co-teaming culture


What I would like to know is how other firms operate - studio based, corporate, co-team, traditional, etc.and your experience? Over the years our firm has transitioned from a more traditional, hierarchical structure (principal > senior architect > project architect/ project manager > job captain > Intern) to a more strength-based, co-teaming model - where there are no titles and people's strengths are recognized & bolstered despite seniority. What I'm finding, despite good intentions, is that the ubiquitous co-teaming model is not any different from a traditional/ corporate structure.

For me, project management, is not a desired strength. Although I can appreciate the role, paper pushing, schedules, or sending e-mails is not the reason I went to architecture school. It is, however, extremely valued by the client and, therefore, the principal as well. From the client's perspective, project managers keep track of their money and supposedly are the ones thinking about their project while staring in the mirror at 7 in the morning.

My question, then (in a co-teaming model), is how do you keep from being pigeon-holed or how to gauge one's value to the team? I tend to think it's still the corporate structure under the guise of co-teaming, everyone's equal model.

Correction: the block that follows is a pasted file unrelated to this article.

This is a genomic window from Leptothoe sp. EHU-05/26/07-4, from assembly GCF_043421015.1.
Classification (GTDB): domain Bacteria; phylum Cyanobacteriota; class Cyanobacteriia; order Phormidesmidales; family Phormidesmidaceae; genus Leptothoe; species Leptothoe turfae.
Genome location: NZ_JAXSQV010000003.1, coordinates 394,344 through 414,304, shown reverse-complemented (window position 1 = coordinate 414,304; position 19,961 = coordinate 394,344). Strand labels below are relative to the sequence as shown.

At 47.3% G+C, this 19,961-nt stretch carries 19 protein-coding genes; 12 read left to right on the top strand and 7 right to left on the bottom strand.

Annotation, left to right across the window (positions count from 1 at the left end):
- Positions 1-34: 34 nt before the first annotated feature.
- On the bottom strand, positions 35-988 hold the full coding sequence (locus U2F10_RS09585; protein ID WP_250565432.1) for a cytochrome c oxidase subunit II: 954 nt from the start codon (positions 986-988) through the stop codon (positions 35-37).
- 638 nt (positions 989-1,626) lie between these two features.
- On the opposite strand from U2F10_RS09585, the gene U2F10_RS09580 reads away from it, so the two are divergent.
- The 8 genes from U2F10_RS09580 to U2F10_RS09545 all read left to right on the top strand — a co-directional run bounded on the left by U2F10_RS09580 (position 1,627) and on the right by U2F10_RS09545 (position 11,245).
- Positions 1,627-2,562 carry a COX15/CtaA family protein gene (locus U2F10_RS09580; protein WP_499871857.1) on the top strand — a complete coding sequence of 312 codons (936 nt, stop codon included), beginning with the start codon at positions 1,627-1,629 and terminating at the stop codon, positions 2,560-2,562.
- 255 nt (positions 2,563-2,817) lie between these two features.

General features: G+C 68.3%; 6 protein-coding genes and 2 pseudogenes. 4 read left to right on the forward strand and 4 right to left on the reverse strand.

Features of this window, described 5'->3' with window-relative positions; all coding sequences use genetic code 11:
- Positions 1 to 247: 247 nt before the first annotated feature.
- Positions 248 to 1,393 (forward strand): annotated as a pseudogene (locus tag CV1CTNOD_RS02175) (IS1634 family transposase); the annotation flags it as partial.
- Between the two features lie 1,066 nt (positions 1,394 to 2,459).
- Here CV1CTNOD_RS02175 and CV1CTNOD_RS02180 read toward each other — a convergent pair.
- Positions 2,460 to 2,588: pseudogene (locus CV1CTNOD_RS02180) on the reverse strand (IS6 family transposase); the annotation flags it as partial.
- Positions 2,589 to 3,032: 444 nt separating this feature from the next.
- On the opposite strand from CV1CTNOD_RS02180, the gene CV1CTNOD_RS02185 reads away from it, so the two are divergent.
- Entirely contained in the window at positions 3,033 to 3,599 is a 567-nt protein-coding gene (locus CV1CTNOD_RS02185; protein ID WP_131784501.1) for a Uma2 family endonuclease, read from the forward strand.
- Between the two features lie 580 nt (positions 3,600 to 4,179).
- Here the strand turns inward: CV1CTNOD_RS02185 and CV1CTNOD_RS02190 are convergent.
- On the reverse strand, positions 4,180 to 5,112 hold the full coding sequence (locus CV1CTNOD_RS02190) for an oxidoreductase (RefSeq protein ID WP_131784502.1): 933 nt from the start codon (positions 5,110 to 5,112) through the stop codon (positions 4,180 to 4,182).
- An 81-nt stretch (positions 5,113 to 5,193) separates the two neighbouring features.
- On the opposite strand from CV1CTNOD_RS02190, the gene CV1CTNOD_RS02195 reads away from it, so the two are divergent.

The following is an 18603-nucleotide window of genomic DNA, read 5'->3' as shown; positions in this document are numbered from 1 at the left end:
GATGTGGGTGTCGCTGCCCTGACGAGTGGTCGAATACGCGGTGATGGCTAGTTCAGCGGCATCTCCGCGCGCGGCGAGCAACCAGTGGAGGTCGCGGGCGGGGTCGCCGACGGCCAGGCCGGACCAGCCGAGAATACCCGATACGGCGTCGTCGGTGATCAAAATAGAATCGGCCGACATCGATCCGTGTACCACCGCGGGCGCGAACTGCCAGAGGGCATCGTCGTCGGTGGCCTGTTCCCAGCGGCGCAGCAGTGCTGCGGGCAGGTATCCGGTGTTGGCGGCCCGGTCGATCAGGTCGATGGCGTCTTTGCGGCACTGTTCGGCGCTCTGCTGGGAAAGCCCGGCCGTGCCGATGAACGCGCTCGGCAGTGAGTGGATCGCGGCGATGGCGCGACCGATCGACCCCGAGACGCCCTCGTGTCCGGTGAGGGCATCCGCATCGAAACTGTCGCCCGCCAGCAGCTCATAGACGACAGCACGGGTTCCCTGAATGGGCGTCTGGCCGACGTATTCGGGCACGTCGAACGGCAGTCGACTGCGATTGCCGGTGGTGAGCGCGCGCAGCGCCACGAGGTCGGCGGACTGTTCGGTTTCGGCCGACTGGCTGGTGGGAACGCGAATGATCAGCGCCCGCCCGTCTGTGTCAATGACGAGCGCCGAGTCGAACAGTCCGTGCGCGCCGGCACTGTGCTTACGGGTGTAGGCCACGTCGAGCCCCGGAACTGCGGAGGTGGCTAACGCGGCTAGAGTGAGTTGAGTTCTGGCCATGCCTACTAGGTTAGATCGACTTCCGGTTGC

Oh, and for clarification, I work in a 13 person+admin. architectural firm.

just curious...

Apr 2, 13 2:36 pm

I don't work for a firm with the structure you described, but I imagine it would work by having the team members each have a particular domain and then sharing their domains every now and then.  The main problem I see is that people are selfish and will take as much domain as possible to gain larger responsibility and be promoted.


I don't think there is a perfect structure, where people are never allowed to be disrespected or undervalued.  Maybe something more democratic would approach that?

Apr 9, 14 4:37 pm

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